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Helen of Kirkconnel.

[Helen Irving, a young lady of exquisite beauty and accomplishments, daughter of the Laird of Kirkconnel, in Annandale, was betrothed to Adam Fleming de Kirkpatrick, a young gentleman of rank and fortune in that neighbourhood. Walking with her lover on the sweet banks of the Kirtle, she was murdered by a disappointed and sanguinary rival. This catastrophe took place during the reign of Mary Queen of Scots, and is the subject of three different ballads: the first two are old, the third is the composition of the author of the Siller Gun. It was first inserted in the Edinburgh Annual Register (1815) by Sir Walter Scott.]

I wish I were where Helen lies,
For, night and day, on me she cries;
And, like an angel, to the skies
Still seems to beckon me !
For me she lived, for me she sighed,
For me she wished to be a bride;
For me in life's sweet morn she died
On fair Kirkconnel-Lee ||

Where Kirtle-waters gently wind,
As Helen on my arm reclined,
A rival with a ruthless mind,
Took deadly aim at me:
My love, to disappoint the foe,
Rushed in between me and the blow;
And now her corse is lying low
On fair Kirkconnel-Lee |

Though heaven forbids my wrath to swell,
I curse the hand by which she fell—
The fiend who made my heaven a hell,
And tore my love from me!
For if, where all the graces shine-
Oh! if on earth there’s aught divine,
My Helen all these charms were thine-
They centered all in thee!

Ah! what avails it that, amain,
I clove the assassin's head in twain?
No peace of mind, my Helen slain,
No resting-place for me:
I see her spirit in the air—
I hear the shriek of wild despair,
When Murder laid her bosom bare,
On fair Kirkconnel-Lee |

Oh! when I’m sleeping in my grave,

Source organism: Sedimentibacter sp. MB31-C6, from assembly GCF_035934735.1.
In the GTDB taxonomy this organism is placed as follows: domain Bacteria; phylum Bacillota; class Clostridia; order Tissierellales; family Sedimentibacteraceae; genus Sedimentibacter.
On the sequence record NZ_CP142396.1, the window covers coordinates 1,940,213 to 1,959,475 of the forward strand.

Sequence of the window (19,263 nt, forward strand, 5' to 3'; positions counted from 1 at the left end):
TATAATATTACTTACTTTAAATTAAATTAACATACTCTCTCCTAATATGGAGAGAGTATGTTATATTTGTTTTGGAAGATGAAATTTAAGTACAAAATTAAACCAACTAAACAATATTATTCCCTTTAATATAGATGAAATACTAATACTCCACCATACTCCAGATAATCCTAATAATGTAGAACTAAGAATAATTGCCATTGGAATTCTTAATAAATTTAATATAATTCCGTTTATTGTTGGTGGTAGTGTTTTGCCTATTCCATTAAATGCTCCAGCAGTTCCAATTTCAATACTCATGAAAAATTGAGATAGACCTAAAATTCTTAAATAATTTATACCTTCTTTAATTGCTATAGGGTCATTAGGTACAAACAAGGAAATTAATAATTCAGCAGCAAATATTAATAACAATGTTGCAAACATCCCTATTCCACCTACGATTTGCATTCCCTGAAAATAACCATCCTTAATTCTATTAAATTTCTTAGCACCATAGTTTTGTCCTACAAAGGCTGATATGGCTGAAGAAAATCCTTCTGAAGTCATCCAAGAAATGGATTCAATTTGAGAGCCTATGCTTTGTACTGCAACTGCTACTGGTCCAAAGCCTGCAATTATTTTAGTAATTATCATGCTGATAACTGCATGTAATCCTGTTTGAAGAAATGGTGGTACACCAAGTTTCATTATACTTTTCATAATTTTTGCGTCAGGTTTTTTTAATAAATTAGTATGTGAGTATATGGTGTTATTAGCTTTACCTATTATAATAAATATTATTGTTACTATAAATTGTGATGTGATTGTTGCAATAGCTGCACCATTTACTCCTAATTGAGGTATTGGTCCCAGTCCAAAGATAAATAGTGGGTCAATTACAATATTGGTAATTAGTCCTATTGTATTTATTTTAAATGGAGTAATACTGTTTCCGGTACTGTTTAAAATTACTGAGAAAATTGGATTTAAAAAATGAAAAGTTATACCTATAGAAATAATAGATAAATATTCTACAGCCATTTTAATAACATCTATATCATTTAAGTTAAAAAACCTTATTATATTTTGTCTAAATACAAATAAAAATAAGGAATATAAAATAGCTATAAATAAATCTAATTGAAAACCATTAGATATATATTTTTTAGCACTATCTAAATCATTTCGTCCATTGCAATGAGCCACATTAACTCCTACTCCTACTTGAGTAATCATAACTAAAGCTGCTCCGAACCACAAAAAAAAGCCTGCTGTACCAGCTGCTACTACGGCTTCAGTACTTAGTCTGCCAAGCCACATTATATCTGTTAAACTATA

And o'er my head the rank weeds wave,
May He who life and spirit gave
Unite my love and me !
Then from this world of doubts and sighs,
My soul on wings of peace shall rise;
And, joining Helen in the skies,
Forget Kirkconnel-Lee!"

[Mustering of the Trades to Shoot for the Siller Gun.]

The lift was clear, the morn serene,
The sun just glinting owre the scene,
When James M'Noe began again
To beat to arms,
Rousing the heart o' man and wean
Wi’ war's alarms.

*The concluding verse of the old ballad is finer:
I wish I were where Helen lies!
Night and day on me she cries,
And I am weary of the skies

For her sake that died for me.

Also an earlier stanza:
Curst be the heart that thought the thought,
And curst the hand that fired the shot,
When in my arms bird Helen dropt,

426 And died to succour me;

Frae far and near the country lads
(Their joes ahint them on their yads)
Flocked in to see the show in squads;
And, what was dafter,
Their pawky mithers and their dads
Cam trotting after !

And mony a beau and belle were there,
Doited wi' dozing on a chair;
For lest they’d, sleeping, spoil their hair,
Or miss the sight,
The gowks, like bairns before a fair,
Sat up a night!

Wi’ hats as black as ony raven,
Fresh as the rose, their beards new shaven,
And a their Sunday’s cleeding having
Sae trim and gay,
Forth cam our Trades, some ora saving
To wair that day.

Fair fa’ ilk canny, caidgy carl,
Weel may he bruik his new apparel!
And never dree the bitter snarl
O scowling wife
But, blest in pantry, barn, and barrel,
Be blithe through life!

Hech, sirs’ what crowds cam into town,
To see them mustering up and down!
Lasses and lads, sunburnt and brown-
Women and weans,
Gentle and semple, mingling, crown
The gladsome scenes !

At first, forenent ilk Deacon's hallan,
His ain brigade was made to fall in;
And, while the muster-roll was calling,
And joy-bells jowing,
Het-pints, weel spiced, to keep the saulin,
Around were flowing !

Broiled kipper, cheese, and bread, and ham,
Laid the foundation for a dram
O whisky, gin frae Rotterdam,
Or cherry brandy;
Whilk after, a was fish that cam
To Jock or Sandy:

0! weel ken they wha lo'e their chappin,
Drink maks the auldest swack and strapping;
Gars Care forget the ills that happen-
The blate look spruce—
And even the thowless cock their tappin,
And craw fu' croose!

The muster owre, the different bands

File affin parties to the sands;

Where, 'mid loud laughs and clapping hands,
Gley'd Geordy Smith

Reviews them, and their line expands
Alang the Nith !

But ne'er, for uniform or air,
Wassic a group reviewed elsewhere!
The short, the tall; fat folk, and spare;
Syde coats, and dockit;
Wigs, queues, and clubs, and curly hair;
Round hats, and cockit!

As to their guns—thae fell engines,
Borrowed or begged, were of a kinds
For bloody war, or bad designs,
Or shooting cushies—
Lang fowling-pieces, carabines,
And blunderbusses!